Once they reached the section of road that was still maintained by the park department, it was smoother sailing as the truck’s remarkable suspension absorbed most of the bumps that came from driving so fast over so many potholes. During the headlong ride down through the forest, no one had seemed to want to make small talk, but as the driving became more and more normal, Chip felt that he really should say something. He wasn’t sure what to say to someone who has just rescued you but may have murdered an old man in cold blood and broken numerous computed fraud statutes, so he just played it safe and started with “So, it’s a, uh, nice day, huh?”
Buck grinned and launched effusively into the historical weather narrative that only a country boy who is still in his home town can deliver. He covered the years that had been both hotter and colder than the current temperature and even touched on any relevant natural disasters from similar times of the year. Chip actually remembered some of the years that Buck was talking about, but he didn’t dare interrupt to remind Buck that he should remember more clearly that Chip was a nobody that Buck had known before rather than just a plain nobody from out of town.
By the time the neighborly weather chatter died down, Lurlene looked a bit queasy and she kept looking out the window for somewhere to rest her eyes that would be the least bit comforting. When Buck pulled the truck up alongside and maybe a little bit on top of the curb in front of his office building, Lurlene looked as if the entire block was covered in visual thumbtacks and her eyes darted from side to side as if she was considering which direction to run when she tried to flee from Fredrickton High’s top rushing quarterback of all time.
Chip tried again to hold up his side of the conversation with the man who had kindly given them a ride, and he asked “Um, is this a good place for us to catch a cab ride back to my place?” Buck chuckled at even the mention of a taxi ride. There was nothing that more clearly marked someone as a city slicker than the assumption of ever-present transportation for hire. The population density of Fredrickton on its most urban block wasn’t enough to keep even one taxi driver fed and clothed, so when you wanted to get somewhere in Fredrickton you drove your own damn truck or you walked and everyone wondered where your truck was.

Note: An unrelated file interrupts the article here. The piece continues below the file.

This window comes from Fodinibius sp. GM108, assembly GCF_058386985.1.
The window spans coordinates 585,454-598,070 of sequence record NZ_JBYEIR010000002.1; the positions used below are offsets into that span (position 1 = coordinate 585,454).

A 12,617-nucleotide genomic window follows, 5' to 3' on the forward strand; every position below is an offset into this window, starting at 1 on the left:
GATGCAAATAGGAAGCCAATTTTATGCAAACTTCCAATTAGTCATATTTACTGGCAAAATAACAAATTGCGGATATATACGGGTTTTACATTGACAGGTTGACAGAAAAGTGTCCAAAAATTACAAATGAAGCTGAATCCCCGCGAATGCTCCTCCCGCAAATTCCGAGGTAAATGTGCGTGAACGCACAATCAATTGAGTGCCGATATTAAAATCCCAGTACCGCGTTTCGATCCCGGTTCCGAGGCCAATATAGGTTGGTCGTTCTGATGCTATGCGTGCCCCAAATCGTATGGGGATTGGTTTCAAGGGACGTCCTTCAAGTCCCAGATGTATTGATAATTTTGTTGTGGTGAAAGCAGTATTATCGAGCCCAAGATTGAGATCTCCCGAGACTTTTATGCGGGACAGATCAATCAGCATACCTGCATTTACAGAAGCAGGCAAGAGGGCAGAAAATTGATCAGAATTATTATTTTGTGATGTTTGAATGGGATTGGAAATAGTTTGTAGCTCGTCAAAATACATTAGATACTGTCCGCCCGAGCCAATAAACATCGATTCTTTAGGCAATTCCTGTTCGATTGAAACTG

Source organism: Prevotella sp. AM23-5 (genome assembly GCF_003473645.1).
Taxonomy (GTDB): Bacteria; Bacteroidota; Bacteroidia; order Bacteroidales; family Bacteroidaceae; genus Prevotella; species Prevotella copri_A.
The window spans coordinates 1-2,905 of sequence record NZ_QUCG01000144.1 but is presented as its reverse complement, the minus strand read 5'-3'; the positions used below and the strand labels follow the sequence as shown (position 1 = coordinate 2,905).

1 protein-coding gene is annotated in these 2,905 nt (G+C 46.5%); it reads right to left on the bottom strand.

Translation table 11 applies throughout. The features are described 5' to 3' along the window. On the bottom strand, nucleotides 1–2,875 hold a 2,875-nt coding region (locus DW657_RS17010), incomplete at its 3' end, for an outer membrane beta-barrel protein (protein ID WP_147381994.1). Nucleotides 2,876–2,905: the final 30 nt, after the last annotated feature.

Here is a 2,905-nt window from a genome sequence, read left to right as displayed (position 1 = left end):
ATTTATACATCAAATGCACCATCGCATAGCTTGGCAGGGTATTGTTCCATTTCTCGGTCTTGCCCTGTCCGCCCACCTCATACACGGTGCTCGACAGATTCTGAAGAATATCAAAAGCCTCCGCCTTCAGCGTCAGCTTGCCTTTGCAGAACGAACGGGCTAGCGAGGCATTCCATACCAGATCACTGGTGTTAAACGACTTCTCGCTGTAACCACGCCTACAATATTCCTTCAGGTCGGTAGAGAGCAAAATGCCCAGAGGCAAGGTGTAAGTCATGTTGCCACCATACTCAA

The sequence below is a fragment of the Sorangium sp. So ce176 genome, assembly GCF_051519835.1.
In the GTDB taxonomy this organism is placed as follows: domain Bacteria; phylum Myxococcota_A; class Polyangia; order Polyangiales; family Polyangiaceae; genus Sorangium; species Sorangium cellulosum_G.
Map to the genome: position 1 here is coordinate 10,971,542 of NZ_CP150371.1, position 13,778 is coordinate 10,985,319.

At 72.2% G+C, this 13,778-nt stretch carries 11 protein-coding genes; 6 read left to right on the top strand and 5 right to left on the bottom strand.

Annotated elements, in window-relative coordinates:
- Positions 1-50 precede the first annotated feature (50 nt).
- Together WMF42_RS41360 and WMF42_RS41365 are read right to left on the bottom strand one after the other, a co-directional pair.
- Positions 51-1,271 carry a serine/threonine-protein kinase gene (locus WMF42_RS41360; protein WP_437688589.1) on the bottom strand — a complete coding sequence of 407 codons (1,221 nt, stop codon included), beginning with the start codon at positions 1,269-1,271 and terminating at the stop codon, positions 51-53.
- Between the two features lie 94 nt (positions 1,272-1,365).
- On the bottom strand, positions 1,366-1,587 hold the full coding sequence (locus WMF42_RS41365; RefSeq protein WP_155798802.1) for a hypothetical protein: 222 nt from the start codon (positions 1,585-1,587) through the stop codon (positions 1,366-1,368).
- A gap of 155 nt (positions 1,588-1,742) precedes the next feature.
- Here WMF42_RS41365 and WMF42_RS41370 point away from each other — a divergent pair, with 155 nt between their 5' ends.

“Oh, you won’t need a taxi tonight,” Buck chuckled jovially, “you can come in and fix up that problem I had that calls for someone with your talents, then I’ll give you a ride back to your place downtown.” Chip still wasn’t comfortable with the way that strangers referred to his dwelling place’s location as if it were a matter of public record, even though it was in this state. He just nodded and tried to think the best of Buck for having saved them rather than thinking the worst for the murderous tendencies he had been evidencing all the way back into his early teens.
“C’mon Lurlene, you and I can take a walk down Memorex Lane while your friend here does his work.” This was accompanied by the facial expression that best fit the term “leer” that Chip had ever seen. Saying “if you look it up in the dictionary, there’s a picture of your face” had gone out of style while Chip was still in middle school with these two, so he kept his excitement at such a vocabulary exemplar to himself.
Buck marched with them up to the top floor of the building where his office was located, giving directions with nods and gestures while apparently forgetting that both Lurlene and Chip had been to this office before. When they got to the office, Buck led Chip right over to a closet that Buck opened with a key. The closet was on the other side of the office from where Buck’s old desktop computer and its clever hitchhiker lay. When Chip started to ask what they were going to look at, Buck already started answering that question. “What are we—”, “I need some help with the network I think. That stuff’s over hear in a rack in this closet.” Buck pulled open the door and gestured to Chip, “In there. It’s in there.”
Chip peered into the closet, but the short, slanted ceilings and the tiny windows that poked through the grimy walls didn’t provide much light, so Chip had to peer forward looking for the tell-tale rows of blinking lights that signified some part of a computer network. Before Chip could think of asking for a flashlight to help him, Buck shoved him in bottom with a thick-soled boot and slammed the closet door behind Buck. With a yelp of surprise from Lurlene, Buck’s furry paw yanked open the door and pushed it ferociously closed behind Lurlene, leaving her and Chip trapped in the dark with not even a row of blinking lights for company.